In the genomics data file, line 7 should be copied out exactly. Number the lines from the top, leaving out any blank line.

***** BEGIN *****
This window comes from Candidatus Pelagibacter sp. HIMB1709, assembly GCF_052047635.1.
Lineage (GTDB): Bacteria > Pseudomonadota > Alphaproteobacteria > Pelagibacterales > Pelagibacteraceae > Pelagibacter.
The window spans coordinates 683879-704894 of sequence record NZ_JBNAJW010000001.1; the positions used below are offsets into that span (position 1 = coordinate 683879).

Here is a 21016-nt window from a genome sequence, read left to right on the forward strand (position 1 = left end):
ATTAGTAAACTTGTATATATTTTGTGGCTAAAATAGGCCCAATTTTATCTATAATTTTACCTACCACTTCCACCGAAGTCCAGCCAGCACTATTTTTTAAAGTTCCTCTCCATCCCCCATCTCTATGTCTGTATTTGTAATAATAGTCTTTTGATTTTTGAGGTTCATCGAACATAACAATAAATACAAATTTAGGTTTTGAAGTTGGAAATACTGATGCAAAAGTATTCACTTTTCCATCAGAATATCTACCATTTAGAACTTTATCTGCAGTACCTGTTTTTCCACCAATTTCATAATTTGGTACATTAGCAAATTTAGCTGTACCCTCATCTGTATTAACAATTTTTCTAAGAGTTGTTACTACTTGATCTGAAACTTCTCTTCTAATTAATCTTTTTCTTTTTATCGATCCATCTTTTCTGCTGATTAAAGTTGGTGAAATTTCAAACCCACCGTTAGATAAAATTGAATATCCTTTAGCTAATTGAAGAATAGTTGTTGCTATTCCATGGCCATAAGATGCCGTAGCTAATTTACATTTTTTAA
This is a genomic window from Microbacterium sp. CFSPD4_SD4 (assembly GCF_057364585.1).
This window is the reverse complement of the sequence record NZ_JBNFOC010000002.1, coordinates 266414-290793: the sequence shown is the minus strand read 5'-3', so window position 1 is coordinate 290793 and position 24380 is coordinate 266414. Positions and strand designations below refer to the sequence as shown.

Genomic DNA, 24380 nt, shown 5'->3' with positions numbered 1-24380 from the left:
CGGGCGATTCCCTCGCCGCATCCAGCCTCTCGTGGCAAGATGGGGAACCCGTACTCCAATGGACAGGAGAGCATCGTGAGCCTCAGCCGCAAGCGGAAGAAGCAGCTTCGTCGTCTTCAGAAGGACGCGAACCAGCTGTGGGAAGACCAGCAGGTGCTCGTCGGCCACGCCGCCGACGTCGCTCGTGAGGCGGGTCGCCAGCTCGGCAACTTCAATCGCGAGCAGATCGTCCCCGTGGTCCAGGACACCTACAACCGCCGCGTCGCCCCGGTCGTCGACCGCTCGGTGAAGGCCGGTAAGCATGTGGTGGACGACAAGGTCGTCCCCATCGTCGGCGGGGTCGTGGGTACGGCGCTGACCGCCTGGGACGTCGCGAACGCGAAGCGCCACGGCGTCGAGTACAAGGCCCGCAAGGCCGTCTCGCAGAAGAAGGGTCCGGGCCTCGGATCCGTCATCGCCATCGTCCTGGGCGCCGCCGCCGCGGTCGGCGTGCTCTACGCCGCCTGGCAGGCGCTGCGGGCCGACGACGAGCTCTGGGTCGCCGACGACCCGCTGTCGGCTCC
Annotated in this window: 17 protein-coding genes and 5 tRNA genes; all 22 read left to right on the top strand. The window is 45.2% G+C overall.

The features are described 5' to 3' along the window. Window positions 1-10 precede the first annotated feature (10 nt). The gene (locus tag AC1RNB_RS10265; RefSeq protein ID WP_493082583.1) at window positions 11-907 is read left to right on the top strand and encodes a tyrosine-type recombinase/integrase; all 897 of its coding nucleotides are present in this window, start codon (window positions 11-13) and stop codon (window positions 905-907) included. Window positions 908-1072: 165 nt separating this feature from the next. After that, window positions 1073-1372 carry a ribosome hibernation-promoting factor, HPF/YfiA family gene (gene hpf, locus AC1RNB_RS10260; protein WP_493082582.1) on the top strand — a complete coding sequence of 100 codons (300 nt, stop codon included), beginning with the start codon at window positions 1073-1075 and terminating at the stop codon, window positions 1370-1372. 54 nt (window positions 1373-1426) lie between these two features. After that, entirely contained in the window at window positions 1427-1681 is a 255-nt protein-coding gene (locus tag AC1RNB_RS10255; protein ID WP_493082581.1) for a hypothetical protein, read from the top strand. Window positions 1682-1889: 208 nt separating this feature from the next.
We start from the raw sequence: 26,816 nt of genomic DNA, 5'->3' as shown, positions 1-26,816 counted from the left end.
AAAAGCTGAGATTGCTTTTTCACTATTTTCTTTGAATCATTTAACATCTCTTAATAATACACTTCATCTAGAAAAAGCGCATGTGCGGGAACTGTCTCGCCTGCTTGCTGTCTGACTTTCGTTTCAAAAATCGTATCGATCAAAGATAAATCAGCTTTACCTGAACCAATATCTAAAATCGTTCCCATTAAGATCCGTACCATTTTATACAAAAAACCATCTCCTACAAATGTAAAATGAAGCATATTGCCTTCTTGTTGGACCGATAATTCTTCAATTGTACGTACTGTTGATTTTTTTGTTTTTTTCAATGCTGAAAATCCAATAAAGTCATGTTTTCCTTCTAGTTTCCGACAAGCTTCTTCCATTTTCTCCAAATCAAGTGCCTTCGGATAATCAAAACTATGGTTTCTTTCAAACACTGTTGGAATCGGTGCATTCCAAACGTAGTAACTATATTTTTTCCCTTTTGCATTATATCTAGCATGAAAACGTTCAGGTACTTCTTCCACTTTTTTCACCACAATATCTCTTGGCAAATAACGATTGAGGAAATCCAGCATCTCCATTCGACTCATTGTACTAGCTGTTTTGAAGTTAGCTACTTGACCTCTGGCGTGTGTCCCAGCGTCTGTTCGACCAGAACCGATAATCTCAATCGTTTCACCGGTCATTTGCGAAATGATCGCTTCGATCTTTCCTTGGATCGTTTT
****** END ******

This window is the reverse complement of the sequence record NZ_JBNFOC010000002.1, coordinates 266414-290793: the sequence shown is the minus strand read 5'-3', so window position 1 is coordinate 290793 and position 24380 is coordinate 266414. Positions and strand designations below refer to the sequence as shown.